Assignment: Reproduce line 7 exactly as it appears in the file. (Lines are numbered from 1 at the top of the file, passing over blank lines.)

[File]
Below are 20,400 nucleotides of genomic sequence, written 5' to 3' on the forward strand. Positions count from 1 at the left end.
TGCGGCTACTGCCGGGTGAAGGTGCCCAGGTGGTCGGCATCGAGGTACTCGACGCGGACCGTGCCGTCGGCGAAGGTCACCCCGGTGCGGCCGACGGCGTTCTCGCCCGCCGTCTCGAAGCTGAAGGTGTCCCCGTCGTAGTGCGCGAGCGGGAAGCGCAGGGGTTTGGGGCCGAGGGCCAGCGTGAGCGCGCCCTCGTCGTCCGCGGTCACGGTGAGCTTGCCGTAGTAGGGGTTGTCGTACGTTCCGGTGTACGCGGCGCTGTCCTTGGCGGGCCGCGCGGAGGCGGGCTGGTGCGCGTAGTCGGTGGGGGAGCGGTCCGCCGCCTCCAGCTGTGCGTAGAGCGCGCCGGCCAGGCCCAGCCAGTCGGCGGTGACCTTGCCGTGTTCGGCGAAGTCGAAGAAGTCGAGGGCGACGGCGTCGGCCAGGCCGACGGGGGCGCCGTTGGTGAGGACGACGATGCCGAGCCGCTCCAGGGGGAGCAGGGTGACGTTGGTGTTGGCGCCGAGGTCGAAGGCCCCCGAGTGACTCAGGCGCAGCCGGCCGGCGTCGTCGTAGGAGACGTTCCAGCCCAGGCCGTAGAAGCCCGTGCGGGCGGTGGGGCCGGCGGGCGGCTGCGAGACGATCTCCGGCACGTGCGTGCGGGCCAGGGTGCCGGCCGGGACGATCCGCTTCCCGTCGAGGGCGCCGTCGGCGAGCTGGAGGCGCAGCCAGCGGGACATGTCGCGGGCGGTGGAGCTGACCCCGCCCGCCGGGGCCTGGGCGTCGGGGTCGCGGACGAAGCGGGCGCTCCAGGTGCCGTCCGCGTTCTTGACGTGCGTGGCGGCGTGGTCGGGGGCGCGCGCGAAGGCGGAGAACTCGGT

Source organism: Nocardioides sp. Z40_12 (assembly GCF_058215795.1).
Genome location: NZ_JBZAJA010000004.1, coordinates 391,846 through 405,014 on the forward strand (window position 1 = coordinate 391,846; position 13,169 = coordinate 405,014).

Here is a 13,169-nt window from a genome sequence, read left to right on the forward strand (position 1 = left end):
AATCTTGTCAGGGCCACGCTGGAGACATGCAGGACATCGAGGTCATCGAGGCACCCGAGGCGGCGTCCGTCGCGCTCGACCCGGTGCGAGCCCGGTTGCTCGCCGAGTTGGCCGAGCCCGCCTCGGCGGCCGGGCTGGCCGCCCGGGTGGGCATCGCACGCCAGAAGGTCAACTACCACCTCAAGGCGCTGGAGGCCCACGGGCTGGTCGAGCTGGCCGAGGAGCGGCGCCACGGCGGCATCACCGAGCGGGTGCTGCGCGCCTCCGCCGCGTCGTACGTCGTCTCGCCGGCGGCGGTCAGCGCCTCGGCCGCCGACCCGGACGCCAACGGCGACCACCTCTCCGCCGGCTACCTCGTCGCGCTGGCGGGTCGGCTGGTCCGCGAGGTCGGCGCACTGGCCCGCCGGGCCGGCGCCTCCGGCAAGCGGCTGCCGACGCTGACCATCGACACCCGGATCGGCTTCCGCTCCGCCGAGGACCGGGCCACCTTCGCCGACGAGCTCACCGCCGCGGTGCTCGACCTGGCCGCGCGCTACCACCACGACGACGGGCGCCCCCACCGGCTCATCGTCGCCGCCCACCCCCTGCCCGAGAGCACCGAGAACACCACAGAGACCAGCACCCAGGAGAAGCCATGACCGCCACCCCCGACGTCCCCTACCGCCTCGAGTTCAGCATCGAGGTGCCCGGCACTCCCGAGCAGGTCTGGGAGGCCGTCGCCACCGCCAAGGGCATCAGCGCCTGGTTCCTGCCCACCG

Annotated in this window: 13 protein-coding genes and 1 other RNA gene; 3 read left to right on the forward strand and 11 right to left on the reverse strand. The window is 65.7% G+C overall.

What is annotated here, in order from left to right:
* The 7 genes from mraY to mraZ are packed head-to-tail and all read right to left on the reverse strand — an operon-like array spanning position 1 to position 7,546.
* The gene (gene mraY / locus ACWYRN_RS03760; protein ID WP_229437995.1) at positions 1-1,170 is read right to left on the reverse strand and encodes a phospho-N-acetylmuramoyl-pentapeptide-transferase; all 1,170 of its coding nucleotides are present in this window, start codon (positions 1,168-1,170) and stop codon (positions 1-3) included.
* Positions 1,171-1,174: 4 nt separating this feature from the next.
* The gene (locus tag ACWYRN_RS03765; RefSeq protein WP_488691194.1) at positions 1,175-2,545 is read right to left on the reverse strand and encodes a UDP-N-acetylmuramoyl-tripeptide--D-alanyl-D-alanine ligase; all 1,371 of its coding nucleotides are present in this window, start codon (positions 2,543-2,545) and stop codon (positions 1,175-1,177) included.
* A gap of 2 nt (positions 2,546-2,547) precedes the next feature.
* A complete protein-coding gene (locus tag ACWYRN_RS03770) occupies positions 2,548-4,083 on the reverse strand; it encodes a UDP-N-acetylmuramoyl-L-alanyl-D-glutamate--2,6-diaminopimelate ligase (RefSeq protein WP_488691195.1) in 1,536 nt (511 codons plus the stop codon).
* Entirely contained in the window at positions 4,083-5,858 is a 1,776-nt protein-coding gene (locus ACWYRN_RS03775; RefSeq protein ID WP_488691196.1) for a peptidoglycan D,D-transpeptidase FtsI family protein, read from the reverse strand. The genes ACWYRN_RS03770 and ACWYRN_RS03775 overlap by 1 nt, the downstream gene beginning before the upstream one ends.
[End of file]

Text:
Annotated in this window: 13 protein-coding genes and 1 other RNA gene; 3 read left to right on the forward strand and 11 right to left on the reverse strand. The window is 65.7% G+C overall.